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Look at this picture:

enter image description here

All the squares are filled with solid color without any gradient, but at the borders between the colors we see as if gradients were used.

In the past I tried to create similar image by using gradients, but with the time realised that optical illusion gives me the opportunity to create the picture with solid colors without gradients.

I am looking for the name of this phenomenon. Tried to find the name but only "optical illusion" came to results.

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2 Answers 2

up vote 8 down vote accepted

The illusion is called "mach bands"

See here: Mach Bands

Excerpt:

The Mach bands effect is due to the spatial high-boost filtering performed by the human visual system on the luminance channel of the image captured by the retina. This filtering is largely performed in the retina itself, by lateral inhibition among its neurons.

The effect is independent of the orientation of the boundary.

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nice catch, accepted! –  Ilan Apr 10 at 7:06

enter image description here

You need to read Josef Albers' Interaction of Color

The effect you see in your example has many permutations. Albers walks the reader/student through them via a precise and well-crafted set of experiments. His book (now over 50 years old) remains the quintessential guide to understanding the relative nature of color.

As an introduction, Albers writes (emphasis mine):

In visual perception a color is almost never seen as it really is — as it physically is. This fact makes color the most relative medium in art.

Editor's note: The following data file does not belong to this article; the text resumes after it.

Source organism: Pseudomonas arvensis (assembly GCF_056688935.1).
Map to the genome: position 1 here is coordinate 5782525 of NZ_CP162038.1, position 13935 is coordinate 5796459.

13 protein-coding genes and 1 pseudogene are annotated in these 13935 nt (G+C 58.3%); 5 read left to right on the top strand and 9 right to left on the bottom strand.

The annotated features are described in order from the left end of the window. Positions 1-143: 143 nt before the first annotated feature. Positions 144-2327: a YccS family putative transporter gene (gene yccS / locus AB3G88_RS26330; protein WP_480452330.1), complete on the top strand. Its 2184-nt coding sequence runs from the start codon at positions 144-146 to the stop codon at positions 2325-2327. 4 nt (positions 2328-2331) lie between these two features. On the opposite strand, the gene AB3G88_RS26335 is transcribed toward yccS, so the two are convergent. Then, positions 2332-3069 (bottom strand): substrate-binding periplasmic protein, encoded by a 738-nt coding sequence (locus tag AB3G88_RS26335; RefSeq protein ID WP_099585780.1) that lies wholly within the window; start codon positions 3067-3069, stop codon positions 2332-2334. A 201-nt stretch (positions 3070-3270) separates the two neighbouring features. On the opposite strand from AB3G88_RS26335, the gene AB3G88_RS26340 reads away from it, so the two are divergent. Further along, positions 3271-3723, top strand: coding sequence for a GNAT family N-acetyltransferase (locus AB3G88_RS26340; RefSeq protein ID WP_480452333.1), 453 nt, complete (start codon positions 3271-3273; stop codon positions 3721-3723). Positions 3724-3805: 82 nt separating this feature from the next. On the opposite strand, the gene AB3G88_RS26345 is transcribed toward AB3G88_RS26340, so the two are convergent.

Elsewhere, Albers quotes Kandinsky to emphasize the plasticity of color:

What counts is not the what but the how.

The material values of any color (not just value changes within a single tone) are deeply influenced by environment.

Elsewhere in the book he points to the fact that we can isolate things like musical notes to be heard (mostly) without comparative influence. Color is much more difficult to isolate and is, thus, always viewed within the context of relative interaction.

How do we make 1 color 2

In your example, the adjoining light/dark relationships relatively magnify each other. As your eye moves across the color plane it is next effected in the reverse by the value on the opposite side. In between, your eye blends the difference.

To make those shifts even across a space, you have to properly measure the steps. Albers also identifies the guiding principal behind this problem: The Weber-Fechner Law. In short, this tells us that even mathematical progression will yield an uneven gradation. In other words, if the first step moves from 10% brightness to 20%, choosing 30% next will cause your differential to drop off. The proper value should be selected by proportional increase, ie 40%.

The exciting part is that you can bend color in much greater ways by manipulating the same comparative factors. The original cover (above) perfectly articulates the basic concept.

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The answer is: don't bother labeling it. There is a wide range of transformation you can apply to a color when you understand Albers' experiments. I'll dig up my copy and find a representative passage to reference. –  plainclothes Apr 10 at 16:10
    
@JohnB I hope my extended answer provides greater context for what I was getting at. Now you should go buy the book ;) –  plainclothes Apr 11 at 20:20

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